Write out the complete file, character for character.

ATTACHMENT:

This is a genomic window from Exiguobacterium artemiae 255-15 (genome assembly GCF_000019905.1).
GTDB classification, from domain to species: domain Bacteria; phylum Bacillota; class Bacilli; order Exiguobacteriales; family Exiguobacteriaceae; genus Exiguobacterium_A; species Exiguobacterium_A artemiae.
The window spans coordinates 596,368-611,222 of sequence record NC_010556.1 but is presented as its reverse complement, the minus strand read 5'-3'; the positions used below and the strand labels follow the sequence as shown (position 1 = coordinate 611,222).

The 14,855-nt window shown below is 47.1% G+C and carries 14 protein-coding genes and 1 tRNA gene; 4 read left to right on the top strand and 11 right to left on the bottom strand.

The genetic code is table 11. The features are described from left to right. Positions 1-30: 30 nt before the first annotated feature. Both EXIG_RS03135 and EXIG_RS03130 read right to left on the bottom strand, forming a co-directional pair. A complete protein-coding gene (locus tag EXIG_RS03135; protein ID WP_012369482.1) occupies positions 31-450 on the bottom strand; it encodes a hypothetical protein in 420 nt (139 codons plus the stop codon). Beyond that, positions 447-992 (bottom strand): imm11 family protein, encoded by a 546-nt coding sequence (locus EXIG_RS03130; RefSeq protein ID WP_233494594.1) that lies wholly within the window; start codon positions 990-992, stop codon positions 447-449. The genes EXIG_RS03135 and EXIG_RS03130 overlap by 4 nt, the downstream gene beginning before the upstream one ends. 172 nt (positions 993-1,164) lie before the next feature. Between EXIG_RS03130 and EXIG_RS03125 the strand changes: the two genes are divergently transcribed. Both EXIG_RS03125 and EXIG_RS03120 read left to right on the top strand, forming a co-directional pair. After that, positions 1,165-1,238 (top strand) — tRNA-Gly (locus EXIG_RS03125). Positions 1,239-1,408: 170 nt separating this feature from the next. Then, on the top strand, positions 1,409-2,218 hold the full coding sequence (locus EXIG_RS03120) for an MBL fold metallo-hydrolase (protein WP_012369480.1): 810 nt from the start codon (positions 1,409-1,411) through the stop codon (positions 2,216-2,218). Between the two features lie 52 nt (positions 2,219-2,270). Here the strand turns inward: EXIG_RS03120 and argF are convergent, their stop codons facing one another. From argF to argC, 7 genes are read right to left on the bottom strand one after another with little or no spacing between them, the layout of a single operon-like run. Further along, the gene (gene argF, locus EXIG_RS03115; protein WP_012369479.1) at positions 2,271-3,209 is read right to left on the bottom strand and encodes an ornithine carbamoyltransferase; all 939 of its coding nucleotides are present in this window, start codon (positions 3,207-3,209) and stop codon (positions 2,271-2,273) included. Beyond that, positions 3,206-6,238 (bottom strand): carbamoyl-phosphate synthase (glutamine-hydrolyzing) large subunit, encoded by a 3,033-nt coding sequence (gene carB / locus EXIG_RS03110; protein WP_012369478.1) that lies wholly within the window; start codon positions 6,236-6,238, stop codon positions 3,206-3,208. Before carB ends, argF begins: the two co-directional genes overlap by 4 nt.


This is a genomic window from Exiguobacterium artemiae 255-15 (genome assembly GCF_000019905.1).
GTDB classification, from domain to species: domain Bacteria; phylum Bacillota; class Bacilli; order Exiguobacteriales; family Exiguobacteriaceae; genus Exiguobacterium_A; species Exiguobacterium_A artemiae.
The window spans coordinates 596,368-611,222 of sequence record NC_010556.1 but is presented as its reverse complement, the minus strand read 5'-3'; the positions used below and the strand labels follow the sequence as shown (position 1 = coordinate 611,222).

The 14,855-nt window shown below is 47.1% G+C and carries 14 protein-coding genes and 1 tRNA gene; 4 read left to right on the top strand and 11 right to left on the bottom strand.

The genetic code is table 11. The features are described from left to right. Positions 1-30: 30 nt before the first annotated feature. Both EXIG_RS03135 and EXIG_RS03130 read right to left on the bottom strand, forming a co-directional pair. A complete protein-coding gene (locus tag EXIG_RS03135; protein ID WP_012369482.1) occupies positions 31-450 on the bottom strand; it encodes a hypothetical protein in 420 nt (139 codons plus the stop codon). Beyond that, positions 447-992 (bottom strand): imm11 family protein, encoded by a 546-nt coding sequence (locus EXIG_RS03130; RefSeq protein ID WP_233494594.1) that lies wholly within the window; start codon positions 990-992, stop codon positions 447-449. The genes EXIG_RS03135 and EXIG_RS03130 overlap by 4 nt, the downstream gene beginning before the upstream one ends. 172 nt (positions 993-1,164) lie before the next feature. Between EXIG_RS03130 and EXIG_RS03125 the strand changes: the two genes are divergently transcribed. Both EXIG_RS03125 and EXIG_RS03120 read left to right on the top strand, forming a co-directional pair. After that, positions 1,165-1,238 (top strand) — tRNA-Gly (locus EXIG_RS03125). Positions 1,239-1,408: 170 nt separating this feature from the next. Then, on the top strand, positions 1,409-2,218 hold the full coding sequence (locus EXIG_RS03120) for an MBL fold metallo-hydrolase (protein WP_012369480.1): 810 nt from the start codon (positions 1,409-1,411) through the stop codon (positions 2,216-2,218). Between the two features lie 52 nt (positions 2,219-2,270). Here the strand turns inward: EXIG_RS03120 and argF are convergent, their stop codons facing one another. From argF to argC, 7 genes are read right to left on the bottom strand one after another with little or no spacing between them, the layout of a single operon-like run. Further along, the gene (gene argF, locus EXIG_RS03115; protein WP_012369479.1) at positions 2,271-3,209 is read right to left on the bottom strand and encodes an ornithine carbamoyltransferase; all 939 of its coding nucleotides are present in this window, start codon (positions 3,207-3,209) and stop codon (positions 2,271-2,273) included. Beyond that, positions 3,206-6,238 (bottom strand): carbamoyl-phosphate synthase (glutamine-hydrolyzing) large subunit, encoded by a 3,033-nt coding sequence (gene carB / locus EXIG_RS03110; protein WP_012369478.1) that lies wholly within the window; start codon positions 6,236-6,238, stop codon positions 3,206-3,208. Before carB ends, argF begins: the two co-directional genes overlap by 4 nt.